As a little girl, I avoided any type of competition. I’d taken ballet for years, but when it came time to audition for the company dance team, I was too afraid. I would have loved to be on our school’s drill team, but my fear of failure overcame me---I didn’t even try to audition. In high school, I auditioned a few times for choirs and solos, but I never put my whole heart into the audition—I didn’t practice or prepare for it because then I would give me an excuse if I didn’t make it. In college, I vacillated between picking a major, but only the majors that required no application or acceptance into the program. Fear of failure was a constant theme for me.
As an adult and mother, I was able to work with some incredible life coaches and therapists. I recognized that I had been letting my fear hold me back from who I wanted to become. I devoted my time to improving my mental health, and as I did, my self-confidence increased. I started to believe that I could do anything I set my mind to if I worked hard and never gave up. And in fact, I learned to believe that anyone could do anything they set their mind on long as they didn’t give up.
I came to a breaking point where I decided that I was not going to let fear hold me back from doing something I wanted. And so I applied to grad school to become a marriage family therapist like I’d always wanted to become---I interviewed, and I got accepted. That experience gave me a small foundation to build on. A couple of months later, I became certified as a High Fitness instructor. This certification included an “audition” at the end where I had to show that I had the necessary skills and techniques to be an instructor. I began teaching my High Fitness class, and at first I hardly had anyone show up. For a few weeks, no one even showed up to my class and my manager decided to cancel my class. But I wasn’t going to let that hold me back from doing what I loved. I kept practicing and preparing myself until a new class became available to teach. And that leads me to where I am currently: competing in the Mrs. Texas pageant against 50+ incredible women. I will be judged based off of an interview, a swimsuit competition, and an evening gown. This is something that is equally scary and thrilling for me. I am deeply passionate about using this opportunity to create a platform and spread awareness for postpartum depression. I am willing to risk “failure” in the competition because I’ve learned that “failure” isn’t really “failure.” When we hold ourselves back from trying because we are afraid of losing, we are failing ahead of time---missing out on opportunities to learn, grow, and become resilient----and that is the real failure.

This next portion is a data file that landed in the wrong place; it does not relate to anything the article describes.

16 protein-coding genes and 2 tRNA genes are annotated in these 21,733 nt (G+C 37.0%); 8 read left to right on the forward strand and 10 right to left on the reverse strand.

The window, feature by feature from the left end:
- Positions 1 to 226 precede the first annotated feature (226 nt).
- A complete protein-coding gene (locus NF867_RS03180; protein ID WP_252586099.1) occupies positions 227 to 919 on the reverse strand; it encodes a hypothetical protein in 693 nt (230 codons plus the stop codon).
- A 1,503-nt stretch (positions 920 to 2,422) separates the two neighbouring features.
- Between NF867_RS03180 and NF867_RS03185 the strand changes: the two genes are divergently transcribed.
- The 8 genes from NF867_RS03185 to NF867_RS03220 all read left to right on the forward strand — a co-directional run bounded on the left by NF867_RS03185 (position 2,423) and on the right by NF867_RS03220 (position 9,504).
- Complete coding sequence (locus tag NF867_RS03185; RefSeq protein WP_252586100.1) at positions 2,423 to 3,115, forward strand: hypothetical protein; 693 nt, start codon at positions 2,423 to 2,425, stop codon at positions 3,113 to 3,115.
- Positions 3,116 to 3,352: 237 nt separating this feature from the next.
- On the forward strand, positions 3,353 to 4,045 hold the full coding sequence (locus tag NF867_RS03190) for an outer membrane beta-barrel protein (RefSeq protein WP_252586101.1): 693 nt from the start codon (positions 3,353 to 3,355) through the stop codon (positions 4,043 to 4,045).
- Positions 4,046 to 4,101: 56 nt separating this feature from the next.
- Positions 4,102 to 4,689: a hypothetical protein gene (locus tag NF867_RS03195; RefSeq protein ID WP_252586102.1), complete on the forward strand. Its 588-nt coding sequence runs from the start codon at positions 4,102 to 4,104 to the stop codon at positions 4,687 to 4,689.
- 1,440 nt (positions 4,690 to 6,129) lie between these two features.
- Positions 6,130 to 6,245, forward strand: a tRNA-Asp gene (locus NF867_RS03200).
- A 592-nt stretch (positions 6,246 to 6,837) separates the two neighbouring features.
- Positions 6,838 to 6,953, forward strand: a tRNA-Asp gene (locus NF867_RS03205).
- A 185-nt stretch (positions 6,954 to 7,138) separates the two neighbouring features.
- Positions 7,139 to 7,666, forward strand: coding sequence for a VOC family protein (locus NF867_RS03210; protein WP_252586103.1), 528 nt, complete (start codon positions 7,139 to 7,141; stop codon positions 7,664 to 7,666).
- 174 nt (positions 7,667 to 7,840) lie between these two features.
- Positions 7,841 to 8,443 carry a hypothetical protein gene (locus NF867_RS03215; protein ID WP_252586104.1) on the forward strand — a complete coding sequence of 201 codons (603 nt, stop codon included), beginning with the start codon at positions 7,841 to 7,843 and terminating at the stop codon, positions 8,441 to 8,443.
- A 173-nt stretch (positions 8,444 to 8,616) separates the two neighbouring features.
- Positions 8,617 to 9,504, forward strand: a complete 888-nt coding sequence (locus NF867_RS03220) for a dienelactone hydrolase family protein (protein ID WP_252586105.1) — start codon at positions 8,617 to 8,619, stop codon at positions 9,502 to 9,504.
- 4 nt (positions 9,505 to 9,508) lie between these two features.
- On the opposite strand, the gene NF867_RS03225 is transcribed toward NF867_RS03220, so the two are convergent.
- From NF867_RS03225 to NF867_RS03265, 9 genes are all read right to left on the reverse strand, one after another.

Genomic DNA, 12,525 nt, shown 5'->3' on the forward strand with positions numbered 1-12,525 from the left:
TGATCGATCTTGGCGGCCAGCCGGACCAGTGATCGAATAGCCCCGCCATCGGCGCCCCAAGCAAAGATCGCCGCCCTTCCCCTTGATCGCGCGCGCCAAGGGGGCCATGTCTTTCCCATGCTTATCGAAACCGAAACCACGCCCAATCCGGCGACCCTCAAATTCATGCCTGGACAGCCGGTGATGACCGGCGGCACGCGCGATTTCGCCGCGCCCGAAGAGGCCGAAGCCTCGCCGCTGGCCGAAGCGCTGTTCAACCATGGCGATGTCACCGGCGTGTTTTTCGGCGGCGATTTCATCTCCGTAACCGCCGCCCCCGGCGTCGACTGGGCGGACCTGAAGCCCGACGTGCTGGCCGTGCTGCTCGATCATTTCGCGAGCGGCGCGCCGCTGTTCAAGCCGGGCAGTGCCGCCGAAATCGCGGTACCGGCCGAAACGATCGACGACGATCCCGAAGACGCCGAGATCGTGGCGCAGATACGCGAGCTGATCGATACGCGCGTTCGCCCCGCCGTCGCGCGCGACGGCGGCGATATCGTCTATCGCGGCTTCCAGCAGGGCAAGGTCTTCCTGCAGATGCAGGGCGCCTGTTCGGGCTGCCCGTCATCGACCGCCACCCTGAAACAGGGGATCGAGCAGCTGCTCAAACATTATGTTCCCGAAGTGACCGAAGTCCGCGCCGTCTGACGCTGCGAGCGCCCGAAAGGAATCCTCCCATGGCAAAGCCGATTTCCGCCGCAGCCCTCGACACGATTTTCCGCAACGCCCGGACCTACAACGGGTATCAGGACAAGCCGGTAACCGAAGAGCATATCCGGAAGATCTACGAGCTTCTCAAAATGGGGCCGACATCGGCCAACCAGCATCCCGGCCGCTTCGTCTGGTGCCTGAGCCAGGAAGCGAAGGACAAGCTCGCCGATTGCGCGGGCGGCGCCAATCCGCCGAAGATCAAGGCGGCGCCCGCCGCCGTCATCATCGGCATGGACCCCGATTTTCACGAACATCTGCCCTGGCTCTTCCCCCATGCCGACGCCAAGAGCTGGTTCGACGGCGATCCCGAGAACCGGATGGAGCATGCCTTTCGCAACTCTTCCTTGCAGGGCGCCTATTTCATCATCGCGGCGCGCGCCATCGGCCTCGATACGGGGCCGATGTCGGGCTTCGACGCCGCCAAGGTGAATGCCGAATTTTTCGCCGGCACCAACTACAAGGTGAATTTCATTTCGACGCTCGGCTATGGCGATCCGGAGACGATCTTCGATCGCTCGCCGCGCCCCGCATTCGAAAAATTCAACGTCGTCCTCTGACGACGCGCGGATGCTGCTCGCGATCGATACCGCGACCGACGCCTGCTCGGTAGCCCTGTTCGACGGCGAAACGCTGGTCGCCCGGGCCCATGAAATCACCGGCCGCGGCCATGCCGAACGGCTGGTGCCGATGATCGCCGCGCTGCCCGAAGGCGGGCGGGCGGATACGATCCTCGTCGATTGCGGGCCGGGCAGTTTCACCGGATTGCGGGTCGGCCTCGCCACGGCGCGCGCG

More About Sara
Sara has two beautiful children and a loving, supportive husband.